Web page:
Today, Saint Agnes School in the Frogtown neighborhood of St. Paul is one of the fastest growing schools in the archdiocese of Saint Paul and Minneapolis, with one of the most diverse student populations. A decade ago it was struggling to stay open.

Though many deserve credit for the survival and current growth of Saint Agnes – especially its former pastor and school superintendent Father John Ubel – we like to think St. Thomas Catholic Studies has done its part to aid in this recovery. Specifically, the contribution of nearly 20 St. Thomas Catholic Studies alumni who have worked or currently work there.

St. Agnes had about 450 students when Dean of Academics Michael Adkins was hired in the summer of 2009. Their 2018- 19 school year opened with about 760 students, up 8 percent from last fall. Since 2010-11 their elementary Stanford 10 performance has increased remarkably and they now consistently perform in the top 25th percentile in the country.

“Saint Agnes School’s mission is to educate young people, forming Catholic hearts and minds, in order that our graduates contribute to Christ’s Church and the common good of society in whatever vocation they discern with God’s help … I believe that God has blessed our work here because we’ve set our priorities on proposing Christ and his Church to our students above everything else,” said Adkins.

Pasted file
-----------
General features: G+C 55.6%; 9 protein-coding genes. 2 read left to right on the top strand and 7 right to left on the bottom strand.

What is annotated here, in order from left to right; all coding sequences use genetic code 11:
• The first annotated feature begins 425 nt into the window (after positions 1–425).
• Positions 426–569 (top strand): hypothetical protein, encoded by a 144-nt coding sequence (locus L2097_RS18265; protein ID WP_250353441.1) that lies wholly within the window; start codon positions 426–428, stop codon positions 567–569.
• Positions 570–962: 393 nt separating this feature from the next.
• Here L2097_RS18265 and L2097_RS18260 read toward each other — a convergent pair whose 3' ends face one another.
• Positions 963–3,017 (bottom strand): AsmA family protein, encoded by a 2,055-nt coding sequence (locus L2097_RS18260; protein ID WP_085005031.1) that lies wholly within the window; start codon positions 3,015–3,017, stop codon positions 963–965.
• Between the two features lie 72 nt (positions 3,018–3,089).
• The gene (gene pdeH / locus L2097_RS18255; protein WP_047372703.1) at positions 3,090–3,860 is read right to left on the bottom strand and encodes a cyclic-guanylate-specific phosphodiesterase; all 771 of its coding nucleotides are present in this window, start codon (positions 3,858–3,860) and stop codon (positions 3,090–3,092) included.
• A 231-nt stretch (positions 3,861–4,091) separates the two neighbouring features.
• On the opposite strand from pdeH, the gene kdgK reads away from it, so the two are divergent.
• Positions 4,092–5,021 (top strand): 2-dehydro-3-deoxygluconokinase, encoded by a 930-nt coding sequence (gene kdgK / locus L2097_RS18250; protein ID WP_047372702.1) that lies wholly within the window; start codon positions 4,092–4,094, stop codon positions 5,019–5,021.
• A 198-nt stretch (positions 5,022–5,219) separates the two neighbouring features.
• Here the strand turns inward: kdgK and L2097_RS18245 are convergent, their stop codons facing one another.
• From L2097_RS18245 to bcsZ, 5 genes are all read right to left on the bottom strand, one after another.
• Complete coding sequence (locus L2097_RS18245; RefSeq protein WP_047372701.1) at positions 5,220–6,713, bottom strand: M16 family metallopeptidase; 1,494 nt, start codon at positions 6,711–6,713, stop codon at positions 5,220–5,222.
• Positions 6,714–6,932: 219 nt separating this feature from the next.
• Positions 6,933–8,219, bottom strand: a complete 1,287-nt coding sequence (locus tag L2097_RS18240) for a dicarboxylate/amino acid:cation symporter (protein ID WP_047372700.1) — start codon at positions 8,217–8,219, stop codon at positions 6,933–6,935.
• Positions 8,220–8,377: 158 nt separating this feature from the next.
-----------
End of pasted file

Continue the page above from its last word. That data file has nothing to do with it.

Among other milestones, he thinks three factors were key for the school’s successful and quick turnaround: “One, authentically teaching the Catholic faith was reiterated as a priority; two, the curriculum model was clearly defined as a liberal arts program grounded in the classics and the Catholic intellectual tradition – what I call ‘our students’ birthright’; and three, we hired excellent mission-focused faculty who are witnesses to the faith and intellectually driven.”

Adkins and current school superintendent Father Mark Moriarty attribute much of their renewed reputation and academic excellence to institutional focus and clear priorities, supported by a united faculty with a shared vision.

“Understanding who we are and what we are about is critical for any institution,” says Moriarty. “However, my Catholic studies degree allowed me to always keep focused on integrating the faith in every aspect of the school, as well as to order everything toward the goal of a well-rounded and free human being.”

Adkins adds that “I cannot say enough about the importance of building a faculty that is united in the Catholic faith and united around the school’s curriculum model. Without excellent and faith-filled teachers, men and women who animate the work with their witness, all the other reforms might be a dead letter.”

 

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